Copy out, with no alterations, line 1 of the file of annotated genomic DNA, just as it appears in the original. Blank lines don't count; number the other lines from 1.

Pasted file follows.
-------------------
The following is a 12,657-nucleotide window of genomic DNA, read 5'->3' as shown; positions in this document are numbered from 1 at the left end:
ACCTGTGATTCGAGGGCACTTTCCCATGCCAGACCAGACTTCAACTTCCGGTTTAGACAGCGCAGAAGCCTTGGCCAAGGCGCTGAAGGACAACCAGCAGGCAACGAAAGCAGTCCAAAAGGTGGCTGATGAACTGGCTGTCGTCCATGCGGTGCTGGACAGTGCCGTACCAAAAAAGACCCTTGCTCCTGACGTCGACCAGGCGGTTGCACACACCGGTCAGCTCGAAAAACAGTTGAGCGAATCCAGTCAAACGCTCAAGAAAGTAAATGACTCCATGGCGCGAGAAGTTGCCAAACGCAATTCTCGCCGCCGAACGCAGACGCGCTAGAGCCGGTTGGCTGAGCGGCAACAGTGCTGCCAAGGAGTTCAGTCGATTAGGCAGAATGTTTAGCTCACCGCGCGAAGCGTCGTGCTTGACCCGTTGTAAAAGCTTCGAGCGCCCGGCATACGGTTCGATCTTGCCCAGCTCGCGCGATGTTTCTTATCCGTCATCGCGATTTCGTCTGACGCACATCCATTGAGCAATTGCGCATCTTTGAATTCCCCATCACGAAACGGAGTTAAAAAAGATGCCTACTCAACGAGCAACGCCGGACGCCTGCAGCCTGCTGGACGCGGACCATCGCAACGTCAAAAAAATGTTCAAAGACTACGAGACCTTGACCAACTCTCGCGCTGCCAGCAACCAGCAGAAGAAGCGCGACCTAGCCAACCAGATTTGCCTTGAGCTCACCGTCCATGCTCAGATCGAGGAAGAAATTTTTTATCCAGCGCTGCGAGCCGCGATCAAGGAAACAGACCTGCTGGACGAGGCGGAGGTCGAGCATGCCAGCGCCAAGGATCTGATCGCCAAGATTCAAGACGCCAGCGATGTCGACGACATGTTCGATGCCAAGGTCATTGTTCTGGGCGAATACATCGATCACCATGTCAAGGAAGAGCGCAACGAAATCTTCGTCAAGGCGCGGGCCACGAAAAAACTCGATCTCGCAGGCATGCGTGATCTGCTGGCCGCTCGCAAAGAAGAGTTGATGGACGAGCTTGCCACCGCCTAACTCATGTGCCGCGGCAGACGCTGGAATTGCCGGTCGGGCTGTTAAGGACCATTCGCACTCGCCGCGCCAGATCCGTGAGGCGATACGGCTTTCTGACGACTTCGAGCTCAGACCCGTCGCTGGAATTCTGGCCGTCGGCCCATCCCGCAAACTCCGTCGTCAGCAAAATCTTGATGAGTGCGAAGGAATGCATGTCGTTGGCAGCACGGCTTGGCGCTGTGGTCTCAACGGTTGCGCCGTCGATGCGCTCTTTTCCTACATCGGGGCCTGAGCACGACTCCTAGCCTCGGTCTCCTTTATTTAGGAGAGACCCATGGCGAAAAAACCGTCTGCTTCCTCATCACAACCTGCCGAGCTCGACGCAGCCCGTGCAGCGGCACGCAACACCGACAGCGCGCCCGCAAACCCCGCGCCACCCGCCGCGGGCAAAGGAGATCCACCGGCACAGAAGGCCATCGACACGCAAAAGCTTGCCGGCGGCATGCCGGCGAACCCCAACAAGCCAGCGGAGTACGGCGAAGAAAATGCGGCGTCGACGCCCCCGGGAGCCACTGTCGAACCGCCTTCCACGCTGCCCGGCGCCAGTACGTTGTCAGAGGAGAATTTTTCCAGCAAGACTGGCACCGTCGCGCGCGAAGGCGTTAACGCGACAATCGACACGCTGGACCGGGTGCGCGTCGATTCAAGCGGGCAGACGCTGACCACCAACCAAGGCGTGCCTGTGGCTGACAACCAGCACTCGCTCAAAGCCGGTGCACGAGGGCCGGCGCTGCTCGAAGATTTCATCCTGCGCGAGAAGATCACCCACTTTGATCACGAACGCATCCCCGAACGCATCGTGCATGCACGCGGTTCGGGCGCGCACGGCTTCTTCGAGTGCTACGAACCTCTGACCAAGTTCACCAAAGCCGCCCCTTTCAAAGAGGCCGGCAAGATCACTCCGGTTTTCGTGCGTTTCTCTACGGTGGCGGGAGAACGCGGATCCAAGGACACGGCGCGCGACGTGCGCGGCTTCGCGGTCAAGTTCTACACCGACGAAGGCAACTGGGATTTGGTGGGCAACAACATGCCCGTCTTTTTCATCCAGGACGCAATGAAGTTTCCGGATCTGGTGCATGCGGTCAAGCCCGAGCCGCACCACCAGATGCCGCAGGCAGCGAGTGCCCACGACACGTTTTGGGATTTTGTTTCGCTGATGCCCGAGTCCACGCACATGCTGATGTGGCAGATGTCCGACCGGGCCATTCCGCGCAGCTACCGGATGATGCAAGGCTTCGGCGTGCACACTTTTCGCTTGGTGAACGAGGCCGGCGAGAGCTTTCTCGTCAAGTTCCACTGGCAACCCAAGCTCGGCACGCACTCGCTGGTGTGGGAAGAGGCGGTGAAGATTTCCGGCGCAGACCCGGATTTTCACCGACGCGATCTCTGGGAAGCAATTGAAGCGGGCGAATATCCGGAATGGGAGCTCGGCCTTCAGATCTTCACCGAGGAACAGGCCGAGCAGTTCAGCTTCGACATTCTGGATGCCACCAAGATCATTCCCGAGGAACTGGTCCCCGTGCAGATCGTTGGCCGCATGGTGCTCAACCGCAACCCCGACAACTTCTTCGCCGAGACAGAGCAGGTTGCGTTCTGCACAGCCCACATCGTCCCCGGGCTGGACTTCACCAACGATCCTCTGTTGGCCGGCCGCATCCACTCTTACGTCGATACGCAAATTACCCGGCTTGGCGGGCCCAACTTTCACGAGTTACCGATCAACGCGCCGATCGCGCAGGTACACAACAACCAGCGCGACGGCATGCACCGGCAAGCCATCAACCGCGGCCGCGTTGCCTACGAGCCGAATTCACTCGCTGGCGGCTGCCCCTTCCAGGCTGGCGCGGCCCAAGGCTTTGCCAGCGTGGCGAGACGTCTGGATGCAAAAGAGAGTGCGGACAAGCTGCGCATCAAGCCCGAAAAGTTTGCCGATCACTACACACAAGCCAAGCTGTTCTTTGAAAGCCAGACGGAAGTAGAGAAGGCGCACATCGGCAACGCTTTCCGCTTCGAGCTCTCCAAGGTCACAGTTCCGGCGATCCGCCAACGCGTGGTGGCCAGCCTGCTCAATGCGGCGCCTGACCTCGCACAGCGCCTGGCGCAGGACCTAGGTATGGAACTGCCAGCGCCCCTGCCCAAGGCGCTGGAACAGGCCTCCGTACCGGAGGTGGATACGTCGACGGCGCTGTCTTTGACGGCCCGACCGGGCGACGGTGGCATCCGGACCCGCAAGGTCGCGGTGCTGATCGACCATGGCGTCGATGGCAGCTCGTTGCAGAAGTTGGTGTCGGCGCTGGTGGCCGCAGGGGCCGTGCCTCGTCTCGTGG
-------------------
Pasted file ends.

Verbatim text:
The following is a 12,657-nucleotide window of genomic DNA, read 5'->3' as shown; positions in this document are numbered from 1 at the left end: